Persepolis Palace Complex Or Takht-e Jamshid
The glory of the ancient world pictured in your history books comes to life in the ruins of the royal complex of Persepolis (UNESCO World Heritage)! This treasure used to be one of the six capitals of the Empire that ruled over half of the known world: the Achaemenid. An absolute must-see in Iran, the 2500-year-old site has been dazzling visitors, archaeologists and history lovers from all around the world. Also known as Takht-e Jamshid (meaning Jamshid’s throne) and Parsa (City of Persia), Persepolis is located around an hour to the Northeast of Shiraz, Iran’s cultural capital. The remains of the ancient complex have had so much to tell the world about principles, human values, art, architecture and urban planning. Stay with me to discover the hidden secrets of this admirable Persian relic.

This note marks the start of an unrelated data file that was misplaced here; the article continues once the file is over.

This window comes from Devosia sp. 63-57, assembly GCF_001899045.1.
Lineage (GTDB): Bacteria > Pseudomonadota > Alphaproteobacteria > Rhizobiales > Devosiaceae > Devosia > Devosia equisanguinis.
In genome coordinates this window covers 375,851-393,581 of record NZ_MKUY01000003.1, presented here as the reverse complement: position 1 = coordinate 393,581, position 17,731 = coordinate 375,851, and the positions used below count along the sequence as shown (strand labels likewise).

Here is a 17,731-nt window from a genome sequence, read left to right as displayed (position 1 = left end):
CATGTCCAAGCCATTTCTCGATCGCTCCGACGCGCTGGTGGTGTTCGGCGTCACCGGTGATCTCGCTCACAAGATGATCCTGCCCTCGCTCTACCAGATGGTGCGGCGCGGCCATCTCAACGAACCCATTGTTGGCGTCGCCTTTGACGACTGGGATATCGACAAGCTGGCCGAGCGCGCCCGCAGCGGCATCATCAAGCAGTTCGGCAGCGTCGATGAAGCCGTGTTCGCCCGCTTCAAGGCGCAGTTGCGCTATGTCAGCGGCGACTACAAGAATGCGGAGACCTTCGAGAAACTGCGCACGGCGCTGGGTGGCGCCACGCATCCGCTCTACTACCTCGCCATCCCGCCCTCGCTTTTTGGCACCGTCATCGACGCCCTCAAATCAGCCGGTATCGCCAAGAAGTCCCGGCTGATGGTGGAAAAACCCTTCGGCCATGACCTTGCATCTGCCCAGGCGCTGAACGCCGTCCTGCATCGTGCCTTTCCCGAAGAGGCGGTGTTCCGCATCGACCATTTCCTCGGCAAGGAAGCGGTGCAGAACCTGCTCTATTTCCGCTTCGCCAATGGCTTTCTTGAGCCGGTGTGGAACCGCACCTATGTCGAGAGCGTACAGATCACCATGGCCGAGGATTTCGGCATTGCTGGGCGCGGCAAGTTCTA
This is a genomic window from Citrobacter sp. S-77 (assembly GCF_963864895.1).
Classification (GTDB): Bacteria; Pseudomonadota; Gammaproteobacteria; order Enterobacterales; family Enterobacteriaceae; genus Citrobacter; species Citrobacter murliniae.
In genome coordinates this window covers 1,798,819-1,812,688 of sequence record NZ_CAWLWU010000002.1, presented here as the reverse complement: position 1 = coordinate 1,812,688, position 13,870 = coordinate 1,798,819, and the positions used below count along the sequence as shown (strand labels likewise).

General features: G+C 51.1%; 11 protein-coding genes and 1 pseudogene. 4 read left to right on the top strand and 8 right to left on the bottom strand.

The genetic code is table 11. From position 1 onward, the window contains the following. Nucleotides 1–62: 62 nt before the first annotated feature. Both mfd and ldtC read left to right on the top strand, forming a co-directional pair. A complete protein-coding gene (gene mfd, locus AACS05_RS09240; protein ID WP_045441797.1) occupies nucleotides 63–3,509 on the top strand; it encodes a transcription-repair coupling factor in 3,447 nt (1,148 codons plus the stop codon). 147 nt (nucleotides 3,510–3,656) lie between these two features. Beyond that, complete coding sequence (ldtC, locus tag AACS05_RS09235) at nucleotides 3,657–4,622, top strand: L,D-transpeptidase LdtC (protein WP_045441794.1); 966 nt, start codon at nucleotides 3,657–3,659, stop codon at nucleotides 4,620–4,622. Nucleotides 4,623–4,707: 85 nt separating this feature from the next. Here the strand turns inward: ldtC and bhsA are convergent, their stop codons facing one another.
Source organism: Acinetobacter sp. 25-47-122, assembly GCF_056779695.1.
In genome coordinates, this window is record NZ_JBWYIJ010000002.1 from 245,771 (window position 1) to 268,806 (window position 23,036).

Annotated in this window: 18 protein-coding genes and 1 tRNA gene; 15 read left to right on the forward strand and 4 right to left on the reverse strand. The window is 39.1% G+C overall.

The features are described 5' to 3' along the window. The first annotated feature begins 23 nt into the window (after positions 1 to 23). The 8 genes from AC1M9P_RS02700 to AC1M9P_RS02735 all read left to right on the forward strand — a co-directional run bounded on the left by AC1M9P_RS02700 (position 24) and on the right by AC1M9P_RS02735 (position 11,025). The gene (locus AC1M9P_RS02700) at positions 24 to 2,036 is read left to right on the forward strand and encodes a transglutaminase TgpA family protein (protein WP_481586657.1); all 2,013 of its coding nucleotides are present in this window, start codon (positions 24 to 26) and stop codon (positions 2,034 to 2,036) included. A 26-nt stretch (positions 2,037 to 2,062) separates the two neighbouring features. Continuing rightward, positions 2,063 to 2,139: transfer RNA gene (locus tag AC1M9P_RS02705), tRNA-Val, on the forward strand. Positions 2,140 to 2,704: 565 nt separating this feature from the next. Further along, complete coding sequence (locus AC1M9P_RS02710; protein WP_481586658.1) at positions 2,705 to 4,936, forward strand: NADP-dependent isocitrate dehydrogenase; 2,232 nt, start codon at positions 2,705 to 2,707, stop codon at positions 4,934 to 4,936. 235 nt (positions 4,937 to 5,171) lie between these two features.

Why Visit Persepolis?
- Persepolis is a precious UNESCO world heritage.
- It serves as the highlight of any tourist itinerary in Iran.
- The ancient site is a masterpiece of art and architecture.
- It was the ceremonial capital of the great Achaemenid Empire.
- It probably is Iran’s most glorious historical site.
- The palace complex is one of the world’s largest stone constructions.
- Many consider it as the symbol of world peace and friendship.
Who Were the Achaemenid